Last month, the independent regulator for the newspaper and magazine industry found that The Sun newspaper had breached Clause 1 (Accuracy) of the Editors’ Code of Practice. The newspaper published an article on its front page with the headline ‘1 in 5 Brit Muslims’ sympathy for jihadis’ after conducting a survey of British Muslims. The headline generated more than 3,000 complaints which were submitted to the Independent Press Standards Organisation (IPSO). The Times was also found guilty of breaching Clause 1 of the Editors’ Code for reporting the results of the The Sun’s poll as fact.
The success of the complaint against The Sun newspaper was the result of Muslims coming together to call out Islamophobia and is an example of active Muslim citizenship. It shows what influence the Muslim community living in Britain which the Government estimates is around 190,000 can have if it rallies together to channel its frustrations and grievances be it about domestic and / or foreign policy.
Islam places a responsibility on Muslims to be active citizens of the society in which they live and so Muslims must rise to this responsibility and be supported in doing so. They are part of this society and have a lot to contribute towards British social activism and social community cohesion. Marginalising Muslim youth and shutting down debate about the issues important to them is not conducive to tackling the threat of extremism and radicalisation. In order to make Muslim youth feel a part of civic, social and political life they must be encouraged to share their views and at the same time they must feel as though they have been heard. Part of living in a democracy is the ability to tell, ask, speak and lobby about the issues you feel strongly about.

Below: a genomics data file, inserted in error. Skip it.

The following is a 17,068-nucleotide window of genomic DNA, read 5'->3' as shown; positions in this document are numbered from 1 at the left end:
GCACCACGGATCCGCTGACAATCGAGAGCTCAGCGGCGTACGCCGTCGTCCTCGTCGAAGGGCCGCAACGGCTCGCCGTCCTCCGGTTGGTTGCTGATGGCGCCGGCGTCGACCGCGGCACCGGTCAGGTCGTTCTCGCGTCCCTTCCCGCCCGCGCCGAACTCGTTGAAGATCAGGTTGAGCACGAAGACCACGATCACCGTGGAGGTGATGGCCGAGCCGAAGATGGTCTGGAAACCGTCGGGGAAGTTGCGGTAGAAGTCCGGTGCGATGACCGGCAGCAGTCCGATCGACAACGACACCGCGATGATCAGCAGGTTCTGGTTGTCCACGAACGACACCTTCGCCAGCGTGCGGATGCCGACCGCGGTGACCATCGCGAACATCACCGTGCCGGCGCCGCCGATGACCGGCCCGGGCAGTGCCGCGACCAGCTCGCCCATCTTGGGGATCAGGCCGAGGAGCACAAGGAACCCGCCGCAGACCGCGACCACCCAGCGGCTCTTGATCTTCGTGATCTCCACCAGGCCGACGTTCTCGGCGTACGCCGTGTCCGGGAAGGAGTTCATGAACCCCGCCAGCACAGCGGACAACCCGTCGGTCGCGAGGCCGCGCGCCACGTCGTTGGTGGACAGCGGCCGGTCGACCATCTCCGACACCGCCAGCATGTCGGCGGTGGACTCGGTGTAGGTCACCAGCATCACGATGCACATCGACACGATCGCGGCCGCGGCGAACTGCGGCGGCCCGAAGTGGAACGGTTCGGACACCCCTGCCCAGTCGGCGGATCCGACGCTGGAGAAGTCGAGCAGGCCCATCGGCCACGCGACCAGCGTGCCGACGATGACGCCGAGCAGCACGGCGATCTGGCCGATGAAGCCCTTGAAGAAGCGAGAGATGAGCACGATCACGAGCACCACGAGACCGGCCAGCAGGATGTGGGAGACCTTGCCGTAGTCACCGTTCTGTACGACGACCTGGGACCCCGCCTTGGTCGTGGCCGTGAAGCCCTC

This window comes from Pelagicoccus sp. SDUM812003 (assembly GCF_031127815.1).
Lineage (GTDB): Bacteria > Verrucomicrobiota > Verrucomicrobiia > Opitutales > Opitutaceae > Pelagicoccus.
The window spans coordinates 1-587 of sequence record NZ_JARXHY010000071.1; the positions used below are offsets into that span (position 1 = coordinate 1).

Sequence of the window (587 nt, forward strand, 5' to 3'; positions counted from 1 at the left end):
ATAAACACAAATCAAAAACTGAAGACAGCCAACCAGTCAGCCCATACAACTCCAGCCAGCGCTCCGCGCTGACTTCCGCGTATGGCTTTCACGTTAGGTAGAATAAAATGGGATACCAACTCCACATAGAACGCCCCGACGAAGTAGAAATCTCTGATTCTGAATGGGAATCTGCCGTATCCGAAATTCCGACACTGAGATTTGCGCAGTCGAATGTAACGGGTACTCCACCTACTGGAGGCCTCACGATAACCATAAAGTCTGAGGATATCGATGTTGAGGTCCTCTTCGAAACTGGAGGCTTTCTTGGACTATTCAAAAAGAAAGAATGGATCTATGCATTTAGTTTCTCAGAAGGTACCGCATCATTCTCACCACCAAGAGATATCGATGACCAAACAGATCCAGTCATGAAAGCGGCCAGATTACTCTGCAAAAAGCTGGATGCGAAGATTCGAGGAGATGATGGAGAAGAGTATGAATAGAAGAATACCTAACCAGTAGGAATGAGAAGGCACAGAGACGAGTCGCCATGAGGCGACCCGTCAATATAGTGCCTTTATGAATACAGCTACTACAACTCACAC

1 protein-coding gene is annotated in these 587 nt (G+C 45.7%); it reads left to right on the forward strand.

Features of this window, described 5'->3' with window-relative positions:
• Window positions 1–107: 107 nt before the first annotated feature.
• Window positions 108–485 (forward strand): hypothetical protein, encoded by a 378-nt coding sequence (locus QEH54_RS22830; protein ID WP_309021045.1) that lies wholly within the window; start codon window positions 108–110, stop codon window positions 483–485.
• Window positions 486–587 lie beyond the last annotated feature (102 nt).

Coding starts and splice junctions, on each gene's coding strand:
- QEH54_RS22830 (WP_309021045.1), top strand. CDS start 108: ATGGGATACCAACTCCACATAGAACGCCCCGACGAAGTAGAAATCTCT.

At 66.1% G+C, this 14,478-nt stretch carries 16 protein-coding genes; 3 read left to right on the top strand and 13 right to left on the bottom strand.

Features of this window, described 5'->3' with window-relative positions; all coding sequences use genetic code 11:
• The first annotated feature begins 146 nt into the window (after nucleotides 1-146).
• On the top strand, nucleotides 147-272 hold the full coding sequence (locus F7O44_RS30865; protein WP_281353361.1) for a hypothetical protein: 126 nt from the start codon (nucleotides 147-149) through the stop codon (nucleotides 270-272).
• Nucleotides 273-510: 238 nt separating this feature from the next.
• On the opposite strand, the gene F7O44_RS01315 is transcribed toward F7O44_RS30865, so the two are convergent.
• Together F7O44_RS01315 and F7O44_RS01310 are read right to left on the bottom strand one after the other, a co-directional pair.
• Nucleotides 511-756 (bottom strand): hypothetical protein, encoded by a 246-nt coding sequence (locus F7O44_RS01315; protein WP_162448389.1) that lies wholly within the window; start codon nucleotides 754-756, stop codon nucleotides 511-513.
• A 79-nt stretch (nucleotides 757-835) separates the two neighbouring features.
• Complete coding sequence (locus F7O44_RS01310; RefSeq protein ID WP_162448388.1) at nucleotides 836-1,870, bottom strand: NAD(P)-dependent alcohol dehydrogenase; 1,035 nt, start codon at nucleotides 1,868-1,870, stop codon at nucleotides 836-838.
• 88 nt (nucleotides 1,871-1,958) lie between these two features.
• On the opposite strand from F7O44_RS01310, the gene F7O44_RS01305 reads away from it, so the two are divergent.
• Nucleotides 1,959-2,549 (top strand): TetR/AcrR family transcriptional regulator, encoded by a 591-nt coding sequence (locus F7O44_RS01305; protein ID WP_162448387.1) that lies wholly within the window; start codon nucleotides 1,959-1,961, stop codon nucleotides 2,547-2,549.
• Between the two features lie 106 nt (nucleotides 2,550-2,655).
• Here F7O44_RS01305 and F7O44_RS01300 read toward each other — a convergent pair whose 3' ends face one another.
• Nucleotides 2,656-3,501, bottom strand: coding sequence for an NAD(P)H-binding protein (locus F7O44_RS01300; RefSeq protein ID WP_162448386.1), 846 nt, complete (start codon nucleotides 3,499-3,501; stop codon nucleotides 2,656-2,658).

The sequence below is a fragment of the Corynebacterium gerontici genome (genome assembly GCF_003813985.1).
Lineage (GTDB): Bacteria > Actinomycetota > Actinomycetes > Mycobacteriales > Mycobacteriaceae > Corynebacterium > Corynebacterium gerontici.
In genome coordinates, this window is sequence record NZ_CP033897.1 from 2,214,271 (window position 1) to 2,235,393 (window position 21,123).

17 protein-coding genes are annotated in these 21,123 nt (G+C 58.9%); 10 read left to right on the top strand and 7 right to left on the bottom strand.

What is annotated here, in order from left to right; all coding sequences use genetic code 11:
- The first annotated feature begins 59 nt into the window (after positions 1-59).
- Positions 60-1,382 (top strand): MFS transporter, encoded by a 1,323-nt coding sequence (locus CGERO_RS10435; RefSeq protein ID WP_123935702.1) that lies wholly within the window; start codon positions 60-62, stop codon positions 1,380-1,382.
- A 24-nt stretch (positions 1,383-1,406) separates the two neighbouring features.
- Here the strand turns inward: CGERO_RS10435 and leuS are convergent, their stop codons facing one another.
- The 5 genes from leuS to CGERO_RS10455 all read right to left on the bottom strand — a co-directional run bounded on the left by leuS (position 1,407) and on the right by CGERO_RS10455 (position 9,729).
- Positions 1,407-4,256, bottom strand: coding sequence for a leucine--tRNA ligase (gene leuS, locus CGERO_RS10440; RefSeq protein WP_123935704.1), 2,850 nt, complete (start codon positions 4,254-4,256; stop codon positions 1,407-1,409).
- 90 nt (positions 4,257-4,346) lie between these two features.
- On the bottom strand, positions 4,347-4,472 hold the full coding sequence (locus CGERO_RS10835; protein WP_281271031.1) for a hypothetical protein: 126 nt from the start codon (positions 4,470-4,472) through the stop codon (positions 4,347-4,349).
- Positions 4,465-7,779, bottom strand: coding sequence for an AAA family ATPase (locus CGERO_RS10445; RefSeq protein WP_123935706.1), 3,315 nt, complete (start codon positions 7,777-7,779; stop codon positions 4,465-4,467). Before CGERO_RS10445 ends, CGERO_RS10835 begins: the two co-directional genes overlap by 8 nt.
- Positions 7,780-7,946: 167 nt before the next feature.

This is something we at JAN Trust have emphasised since we were founded in 1989 and which we communicate to the women and young people we work with through the training, services and community projects we run.
In our work with women and young people, which includes many from different Muslim communities, we raise awareness of the ways in which they, as citizens of the UK, can air their views and make a change be it locally, nationally and / or internationally. These include advocacy, lobbying and campaigning. All of this is designed to empower them to make their voice heard in the society in which they live. In the communities with which we have worked, we have had Muslim mothers bake cakes to raise money for charities, run marathons to raise money for a number of causes, and write letters to the Prime Minister. Active Muslim citizenship is happening but it must be strengthened.